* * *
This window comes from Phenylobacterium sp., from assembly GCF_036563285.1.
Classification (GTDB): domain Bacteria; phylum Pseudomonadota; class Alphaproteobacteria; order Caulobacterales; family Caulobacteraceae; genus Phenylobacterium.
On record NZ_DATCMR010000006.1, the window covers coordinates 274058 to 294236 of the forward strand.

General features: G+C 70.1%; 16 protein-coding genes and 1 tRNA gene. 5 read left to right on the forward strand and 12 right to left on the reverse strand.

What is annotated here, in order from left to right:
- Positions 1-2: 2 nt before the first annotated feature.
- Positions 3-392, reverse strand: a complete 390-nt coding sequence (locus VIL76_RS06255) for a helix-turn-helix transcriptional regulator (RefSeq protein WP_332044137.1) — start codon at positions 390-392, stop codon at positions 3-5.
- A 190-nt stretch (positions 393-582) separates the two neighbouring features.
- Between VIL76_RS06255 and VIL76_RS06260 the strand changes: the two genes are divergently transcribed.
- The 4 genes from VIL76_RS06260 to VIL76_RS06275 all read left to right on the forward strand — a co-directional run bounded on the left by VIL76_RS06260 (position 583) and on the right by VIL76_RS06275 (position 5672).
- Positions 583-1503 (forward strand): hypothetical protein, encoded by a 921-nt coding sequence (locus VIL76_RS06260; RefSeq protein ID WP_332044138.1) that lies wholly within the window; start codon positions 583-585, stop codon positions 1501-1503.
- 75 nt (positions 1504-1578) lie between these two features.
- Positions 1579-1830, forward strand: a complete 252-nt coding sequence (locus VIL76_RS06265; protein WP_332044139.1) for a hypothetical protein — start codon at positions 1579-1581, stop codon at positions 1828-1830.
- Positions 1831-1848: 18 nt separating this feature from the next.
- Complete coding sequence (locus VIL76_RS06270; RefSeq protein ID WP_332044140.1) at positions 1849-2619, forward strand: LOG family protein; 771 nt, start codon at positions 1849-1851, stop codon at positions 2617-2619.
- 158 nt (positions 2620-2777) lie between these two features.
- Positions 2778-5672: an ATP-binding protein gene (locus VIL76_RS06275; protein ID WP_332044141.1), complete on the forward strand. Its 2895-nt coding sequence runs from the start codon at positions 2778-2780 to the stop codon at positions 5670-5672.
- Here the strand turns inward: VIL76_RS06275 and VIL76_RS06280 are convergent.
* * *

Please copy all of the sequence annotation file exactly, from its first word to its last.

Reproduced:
This window comes from Phenylobacterium sp., from assembly GCF_036563285.1.
Classification (GTDB): domain Bacteria; phylum Pseudomonadota; class Alphaproteobacteria; order Caulobacterales; family Caulobacteraceae; genus Phenylobacterium.
On record NZ_DATCMR010000006.1, the window covers coordinates 274058 to 294236 of the forward strand.

General features: G+C 70.1%; 16 protein-coding genes and 1 tRNA gene. 5 read left to right on the forward strand and 12 right to left on the reverse strand.

What is annotated here, in order from left to right:
- Positions 1-2: 2 nt before the first annotated feature.
- Positions 3-392, reverse strand: a complete 390-nt coding sequence (locus VIL76_RS06255) for a helix-turn-helix transcriptional regulator (RefSeq protein WP_332044137.1) — start codon at positions 390-392, stop codon at positions 3-5.
- A 190-nt stretch (positions 393-582) separates the two neighbouring features.
- Between VIL76_RS06255 and VIL76_RS06260 the strand changes: the two genes are divergently transcribed.
- The 4 genes from VIL76_RS06260 to VIL76_RS06275 all read left to right on the forward strand — a co-directional run bounded on the left by VIL76_RS06260 (position 583) and on the right by VIL76_RS06275 (position 5672).
- Positions 583-1503 (forward strand): hypothetical protein, encoded by a 921-nt coding sequence (locus VIL76_RS06260; RefSeq protein ID WP_332044138.1) that lies wholly within the window; start codon positions 583-585, stop codon positions 1501-1503.
- 75 nt (positions 1504-1578) lie between these two features.
- Positions 1579-1830, forward strand: a complete 252-nt coding sequence (locus VIL76_RS06265; protein WP_332044139.1) for a hypothetical protein — start codon at positions 1579-1581, stop codon at positions 1828-1830.
- Positions 1831-1848: 18 nt separating this feature from the next.
- Complete coding sequence (locus VIL76_RS06270; RefSeq protein ID WP_332044140.1) at positions 1849-2619, forward strand: LOG family protein; 771 nt, start codon at positions 1849-1851, stop codon at positions 2617-2619.
- 158 nt (positions 2620-2777) lie between these two features.
- Positions 2778-5672: an ATP-binding protein gene (locus VIL76_RS06275; protein ID WP_332044141.1), complete on the forward strand. Its 2895-nt coding sequence runs from the start codon at positions 2778-2780 to the stop codon at positions 5670-5672.
- Here the strand turns inward: VIL76_RS06275 and VIL76_RS06280 are convergent.